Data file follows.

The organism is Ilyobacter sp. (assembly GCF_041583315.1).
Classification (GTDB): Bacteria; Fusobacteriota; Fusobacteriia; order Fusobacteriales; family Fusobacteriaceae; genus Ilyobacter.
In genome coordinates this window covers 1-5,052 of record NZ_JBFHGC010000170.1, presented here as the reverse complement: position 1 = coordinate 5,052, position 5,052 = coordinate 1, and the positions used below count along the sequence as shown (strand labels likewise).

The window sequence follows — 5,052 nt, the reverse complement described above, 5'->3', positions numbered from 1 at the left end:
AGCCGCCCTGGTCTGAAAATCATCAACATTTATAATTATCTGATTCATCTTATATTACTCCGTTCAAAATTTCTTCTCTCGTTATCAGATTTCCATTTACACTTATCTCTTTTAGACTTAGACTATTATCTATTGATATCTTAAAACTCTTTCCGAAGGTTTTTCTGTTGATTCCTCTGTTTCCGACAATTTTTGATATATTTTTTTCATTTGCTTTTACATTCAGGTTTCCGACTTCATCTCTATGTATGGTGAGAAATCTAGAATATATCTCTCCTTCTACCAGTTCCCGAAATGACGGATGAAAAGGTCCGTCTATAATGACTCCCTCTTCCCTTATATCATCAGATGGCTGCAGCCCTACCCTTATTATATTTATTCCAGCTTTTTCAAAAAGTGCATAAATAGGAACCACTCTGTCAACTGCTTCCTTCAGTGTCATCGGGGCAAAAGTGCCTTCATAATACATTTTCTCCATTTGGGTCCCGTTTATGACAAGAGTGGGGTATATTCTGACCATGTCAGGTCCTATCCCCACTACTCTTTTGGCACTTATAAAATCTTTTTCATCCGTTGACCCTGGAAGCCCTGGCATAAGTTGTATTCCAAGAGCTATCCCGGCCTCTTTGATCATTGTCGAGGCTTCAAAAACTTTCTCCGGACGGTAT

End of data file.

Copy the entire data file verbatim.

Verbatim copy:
The organism is Ilyobacter sp. (assembly GCF_041583315.1).
Classification (GTDB): Bacteria; Fusobacteriota; Fusobacteriia; order Fusobacteriales; family Fusobacteriaceae; genus Ilyobacter.
In genome coordinates this window covers 1-5,052 of record NZ_JBFHGC010000170.1, presented here as the reverse complement: position 1 = coordinate 5,052, position 5,052 = coordinate 1, and the positions used below count along the sequence as shown (strand labels likewise).

The window sequence follows — 5,052 nt, the reverse complement described above, 5'->3', positions numbered from 1 at the left end:
AGCCGCCCTGGTCTGAAAATCATCAACATTTATAATTATCTGATTCATCTTATATTACTCCGTTCAAAATTTCTTCTCTCGTTATCAGATTTCCATTTACACTTATCTCTTTTAGACTTAGACTATTATCTATTGATATCTTAAAACTCTTTCCGAAGGTTTTTCTGTTGATTCCTCTGTTTCCGACAATTTTTGATATATTTTTTTCATTTGCTTTTACATTCAGGTTTCCGACTTCATCTCTATGTATGGTGAGAAATCTAGAATATATCTCTCCTTCTACCAGTTCCCGAAATGACGGATGAAAAGGTCCGTCTATAATGACTCCCTCTTCCCTTATATCATCAGATGGCTGCAGCCCTACCCTTATTATATTTATTCCAGCTTTTTCAAAAAGTGCATAAATAGGAACCACTCTGTCAACTGCTTCCTTCAGTGTCATCGGGGCAAAAGTGCCTTCATAATACATTTTCTCCATTTGGGTCCCGTTTATGACAAGAGTGGGGTATATTCTGACCATGTCAGGTCCTATCCCCACTACTCTTTTGGCACTTATAAAATCTTTTTCATCCGTTGACCCTGGAAGCCCTGGCATAAGTTGTATTCCAAGAGCTATCCCGGCCTCTTTGATCATTGTCGAGGCTTCAAAAACTTTCTCCGGACGGTAT